This month, I had the privilege of giving a presentation at the IEDC Leadership Summit in New Orleans.  This annual event is designed for the leaders of economic development organizations in North America.

My presentation focused on how we are all gamblers, and in order to improve our odds of winning, we can use data and predictive analytics to increase our probability of success by focusing on those companies most likely to locate or expand using a predictive analytic model.  We discussed how to build a predictive analytic model and the results of our research in which we now can improve the odds from 1 in 17,000 (number of locations per year/number of companies in Hoovers D&B) to 1 in 4 using our predictive analytic algorithm.

In preparing for my presentation, I re-read Presentation Zen by Garr Reynolds, determined to avoid “death by PowerPoint” and use visuals as support to my comments rather than a bullet-pointed PowerPoint. To a degree, I think I succeeded.  To see the results you may check it out on our website.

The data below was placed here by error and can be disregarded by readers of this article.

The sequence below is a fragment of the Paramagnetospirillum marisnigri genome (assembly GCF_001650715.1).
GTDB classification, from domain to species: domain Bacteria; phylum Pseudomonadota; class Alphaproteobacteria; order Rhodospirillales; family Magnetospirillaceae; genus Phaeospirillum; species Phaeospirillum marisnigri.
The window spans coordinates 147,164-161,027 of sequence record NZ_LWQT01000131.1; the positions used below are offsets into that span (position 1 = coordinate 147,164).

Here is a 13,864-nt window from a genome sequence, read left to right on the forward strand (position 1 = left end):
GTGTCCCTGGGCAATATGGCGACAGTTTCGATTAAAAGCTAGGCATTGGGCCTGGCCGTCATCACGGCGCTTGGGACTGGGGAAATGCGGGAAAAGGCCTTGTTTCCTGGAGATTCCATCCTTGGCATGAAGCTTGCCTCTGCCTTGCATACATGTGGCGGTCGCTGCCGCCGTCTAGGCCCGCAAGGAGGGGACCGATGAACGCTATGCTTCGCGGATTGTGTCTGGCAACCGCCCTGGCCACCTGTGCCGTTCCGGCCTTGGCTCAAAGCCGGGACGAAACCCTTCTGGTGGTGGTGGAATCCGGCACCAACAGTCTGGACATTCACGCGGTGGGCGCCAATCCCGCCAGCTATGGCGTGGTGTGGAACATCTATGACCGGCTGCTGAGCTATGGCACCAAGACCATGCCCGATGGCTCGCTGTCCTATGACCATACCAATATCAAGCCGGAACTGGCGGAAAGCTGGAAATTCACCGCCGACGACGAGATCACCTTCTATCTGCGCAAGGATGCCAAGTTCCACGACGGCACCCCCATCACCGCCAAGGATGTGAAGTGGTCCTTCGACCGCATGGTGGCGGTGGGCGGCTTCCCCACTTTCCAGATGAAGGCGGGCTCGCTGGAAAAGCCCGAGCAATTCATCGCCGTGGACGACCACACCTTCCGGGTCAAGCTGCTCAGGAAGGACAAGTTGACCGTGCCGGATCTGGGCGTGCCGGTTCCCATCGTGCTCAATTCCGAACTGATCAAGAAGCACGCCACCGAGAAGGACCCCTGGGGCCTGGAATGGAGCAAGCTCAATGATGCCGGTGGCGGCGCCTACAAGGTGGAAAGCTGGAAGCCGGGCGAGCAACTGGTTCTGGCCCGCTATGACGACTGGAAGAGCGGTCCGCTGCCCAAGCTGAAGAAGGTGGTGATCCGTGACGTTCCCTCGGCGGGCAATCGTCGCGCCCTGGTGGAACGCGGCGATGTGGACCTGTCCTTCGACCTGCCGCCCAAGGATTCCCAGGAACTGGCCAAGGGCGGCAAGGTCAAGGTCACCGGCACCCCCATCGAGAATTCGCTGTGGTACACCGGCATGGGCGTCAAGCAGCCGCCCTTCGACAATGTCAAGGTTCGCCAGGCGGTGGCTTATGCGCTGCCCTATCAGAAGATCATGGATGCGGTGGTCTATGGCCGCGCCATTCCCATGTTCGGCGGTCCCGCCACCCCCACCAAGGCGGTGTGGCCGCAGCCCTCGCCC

2dean2The author, Garr Reynolds, advocated turning off your computer and using Post-It notes to collect and organize your thoughts.   He strongly recommends simplicity in the design of the slides to focus the audience’s attention using simple images and few words.

While I was a bit anxious at giving up my security blanket of traditional bullet point slides, I was pleased with the minimalist approach that I took.  It did require more preparation time, thoughtful reflection, revision, and rehearsal.  I felt that I made a better connection with the audience, held their attention, and was more fun to deliver.  Give it a try.  Your audiences will appreciate avoiding “death by PowerPoint,” and you will have more fun.